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What’s most striking about @AndrewYang’s strategy is that he understands, to a greater degree than his rivals, that general elections are more about culture than they are about policy.

To win, you cannot pit yourself against the broader culture. You must harness it.

Yang consistently avoids us vs. them framing of the electorate itself. Implying that red state voters are evil is not only intellectually bankrupt, it’s a strategic error.
Populism is a powerful force and Yang directs its energies at faceless enemies: corporations, systems, and robots, rather than billionaires and Republicans. This gives people something at which to direct their anger without encouraging dehumanization.
Of course, this rhetorical strategy has the benefit of dovetailing with evidence-based policy. Billionaires are individuals that benefit from corrupt systems — guillotines just make room for different masters, in the end.

The source code must be rewritten.
Yang champions many policies that are considered left-wing, and some that are not. This isn’t unusual. Even on today’s right, Trump’s policies are not exactly conservative, given that they defy constitutional precedent or advance economic protectionism (historically, left-wing.)
But Trump, a New York Democrat for most of his life, positioned himself in the conservative lane by appealing to cultural markers. Trucker hats, Boomer memes, plain-spoken stump speeches. Hell, his famous slogan MAGA isn’t his at all — he stole it from Reagan!
Yang, meanwhile, has appropriated JFK-style patriotic branding but eschewed socialist cultural markers. This places him in a cultural lineage that most Americans admire regardless of party affiliation, while still operating as a Democrat in good standing.
Recently, another Democrat used this JFK Democrat branding to great effect: @BarackObama. People to Obama’s left might consider him compromised, but he is a pop culture behemoth, winning the admiration of most Americans, including traditional conservatives.
It’s the brand that matters. Biden is technically very much in Obama’s cultural lane, for obvious reasons, but his age holds him back. This created an opening for @PeteButtigieg, who appeals to midwestern Democrats because he even kinda *looks* like JFK.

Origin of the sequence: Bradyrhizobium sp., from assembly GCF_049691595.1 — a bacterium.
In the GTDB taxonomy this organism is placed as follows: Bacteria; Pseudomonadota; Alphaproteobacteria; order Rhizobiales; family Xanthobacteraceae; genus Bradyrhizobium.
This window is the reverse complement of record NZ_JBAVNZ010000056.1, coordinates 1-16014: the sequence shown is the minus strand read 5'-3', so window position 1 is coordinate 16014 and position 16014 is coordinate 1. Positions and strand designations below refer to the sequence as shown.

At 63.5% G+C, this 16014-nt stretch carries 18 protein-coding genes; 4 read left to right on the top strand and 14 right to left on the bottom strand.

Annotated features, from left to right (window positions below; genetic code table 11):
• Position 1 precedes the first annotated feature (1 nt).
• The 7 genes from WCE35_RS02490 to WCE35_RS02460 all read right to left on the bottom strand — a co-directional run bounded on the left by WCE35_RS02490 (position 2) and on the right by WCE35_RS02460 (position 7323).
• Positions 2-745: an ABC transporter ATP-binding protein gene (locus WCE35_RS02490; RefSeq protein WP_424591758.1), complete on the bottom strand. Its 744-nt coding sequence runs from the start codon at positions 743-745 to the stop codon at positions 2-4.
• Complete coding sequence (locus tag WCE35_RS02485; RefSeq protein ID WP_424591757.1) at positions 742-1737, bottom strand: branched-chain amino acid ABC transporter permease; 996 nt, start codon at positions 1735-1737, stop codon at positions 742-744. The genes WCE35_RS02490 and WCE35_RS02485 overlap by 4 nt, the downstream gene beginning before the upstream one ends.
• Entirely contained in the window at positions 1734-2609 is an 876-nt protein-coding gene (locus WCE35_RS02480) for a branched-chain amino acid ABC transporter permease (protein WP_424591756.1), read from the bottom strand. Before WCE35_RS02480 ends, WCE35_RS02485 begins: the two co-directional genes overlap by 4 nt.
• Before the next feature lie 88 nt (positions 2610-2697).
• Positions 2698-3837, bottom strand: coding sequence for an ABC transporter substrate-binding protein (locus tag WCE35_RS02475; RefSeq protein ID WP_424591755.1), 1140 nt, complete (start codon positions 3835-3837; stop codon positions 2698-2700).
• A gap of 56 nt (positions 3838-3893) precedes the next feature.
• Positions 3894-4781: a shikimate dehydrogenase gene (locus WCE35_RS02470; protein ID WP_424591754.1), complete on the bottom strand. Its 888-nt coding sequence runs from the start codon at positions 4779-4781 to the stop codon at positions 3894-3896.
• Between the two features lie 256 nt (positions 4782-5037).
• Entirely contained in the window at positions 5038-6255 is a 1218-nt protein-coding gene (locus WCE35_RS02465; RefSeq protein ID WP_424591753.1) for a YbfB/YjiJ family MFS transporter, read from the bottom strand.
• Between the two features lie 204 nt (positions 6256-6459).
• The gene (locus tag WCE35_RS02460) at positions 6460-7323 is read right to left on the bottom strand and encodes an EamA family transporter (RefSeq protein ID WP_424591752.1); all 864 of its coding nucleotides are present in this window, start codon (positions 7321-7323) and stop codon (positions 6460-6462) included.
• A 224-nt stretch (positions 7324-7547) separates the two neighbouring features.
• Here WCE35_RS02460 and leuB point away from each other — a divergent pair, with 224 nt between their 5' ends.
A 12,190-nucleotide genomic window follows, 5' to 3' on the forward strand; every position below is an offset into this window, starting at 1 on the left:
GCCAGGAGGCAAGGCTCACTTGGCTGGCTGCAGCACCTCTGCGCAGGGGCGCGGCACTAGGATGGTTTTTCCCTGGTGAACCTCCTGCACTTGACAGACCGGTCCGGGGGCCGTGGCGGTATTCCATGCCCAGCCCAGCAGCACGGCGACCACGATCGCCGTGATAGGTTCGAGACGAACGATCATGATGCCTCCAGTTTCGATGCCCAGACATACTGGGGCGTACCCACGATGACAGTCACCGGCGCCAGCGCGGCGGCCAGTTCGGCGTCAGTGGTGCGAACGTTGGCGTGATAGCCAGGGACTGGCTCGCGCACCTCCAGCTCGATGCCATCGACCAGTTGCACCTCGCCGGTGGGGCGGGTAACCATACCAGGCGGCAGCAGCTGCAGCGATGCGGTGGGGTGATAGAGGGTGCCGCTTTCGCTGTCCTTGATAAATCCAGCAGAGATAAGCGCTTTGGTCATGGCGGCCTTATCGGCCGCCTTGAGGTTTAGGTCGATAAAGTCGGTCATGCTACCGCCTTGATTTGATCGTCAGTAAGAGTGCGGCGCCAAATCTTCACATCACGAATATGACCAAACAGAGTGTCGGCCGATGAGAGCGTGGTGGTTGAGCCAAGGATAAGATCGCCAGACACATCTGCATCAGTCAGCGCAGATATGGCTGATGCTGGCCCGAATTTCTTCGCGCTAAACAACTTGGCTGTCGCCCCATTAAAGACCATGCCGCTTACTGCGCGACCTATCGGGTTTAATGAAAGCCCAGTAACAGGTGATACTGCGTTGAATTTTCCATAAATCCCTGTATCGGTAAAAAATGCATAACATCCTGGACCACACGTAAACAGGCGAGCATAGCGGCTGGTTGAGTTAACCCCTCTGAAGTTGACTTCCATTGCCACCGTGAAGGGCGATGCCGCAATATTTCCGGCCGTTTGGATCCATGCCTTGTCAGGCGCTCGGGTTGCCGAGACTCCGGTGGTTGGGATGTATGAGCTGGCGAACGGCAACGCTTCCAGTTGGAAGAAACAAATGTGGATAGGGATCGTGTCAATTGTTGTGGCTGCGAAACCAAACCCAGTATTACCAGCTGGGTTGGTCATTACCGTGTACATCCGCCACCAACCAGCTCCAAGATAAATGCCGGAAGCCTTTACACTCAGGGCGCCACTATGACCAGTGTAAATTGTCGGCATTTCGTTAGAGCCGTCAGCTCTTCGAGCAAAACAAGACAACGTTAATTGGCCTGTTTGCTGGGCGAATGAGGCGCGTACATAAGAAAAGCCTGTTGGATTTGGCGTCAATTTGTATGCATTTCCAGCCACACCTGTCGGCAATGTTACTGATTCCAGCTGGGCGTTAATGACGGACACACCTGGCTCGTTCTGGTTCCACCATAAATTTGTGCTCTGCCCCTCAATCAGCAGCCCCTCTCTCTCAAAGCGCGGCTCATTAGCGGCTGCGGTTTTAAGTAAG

Sanders, meanwhile, is a bit of a Rorschach test on a cultural level. His working class bonafides are real, from his wizened look to his lovable Vermont accent. Yet his biggest boosters, at least online, are cosmopolitan college grads. There’s a tension in the brand.
When presented with Buttigieg and Sanders, who does a moderate Democrat in middle America swing towards? Berners believe that their candidate is ideologically pure and thus superior.

But JFK wasn’t pure. Neither was Obama.
Buttigieg has proven more competitive than expected in large part because he‘s spent his time cultivating an appealing brand identity in Iowa and New Hampshire, rather than begging for progressive approval. Warren went down the latter road and paid for it.
This is why you’re not seeing Yang going after Buttigieg over Wall Street or whatever. Because Yang knows that he needs to focus on proliferating the brand to compete, not engage in purity testing that would narrow his appeal down to the arch-progressive lane.
Both Yang and Buttigieg understand that the real game is cultural. But I think Yang’s coalition is more diverse and his ceiling is much higher.

Buttigieg sitting down in an oxford shirt to talk to Lizzo looks... odd. Yang playing basketball with @DWilkins21 feels right.
@KamalaHarris’ campaign fell apart because they couldn’t pick a lane. They wanted to poach the socialists but her criminal justice background worked against her. But the woke crowd is just as capricious in its support — they were too busy fighting each other to expand the base.
Biden, at this point, is the “non-minee” — he’s taking up space for the real frontrunner to occupy next year.

That’s why this no-effort legacy candidate continues to best Sanders’ massive war chest despite being clearly unfit to lead.

Sanders doesn’t have the brand.
Yang and Buttigieg are the two best contenders because they’re playing similar games, bowling down the middle of the cultural lane. Look at polling charts and you’ll find the two on a similar trajectory. Eventually, I think, they’ll be head to head.
But as previous contests have shown, it’s dangerous to peak early. If Buttigieg runs out of ammo before the voting starts, Yang can come out like a dark horse with a more diverse coalition and pull ahead.

Timing is everything.

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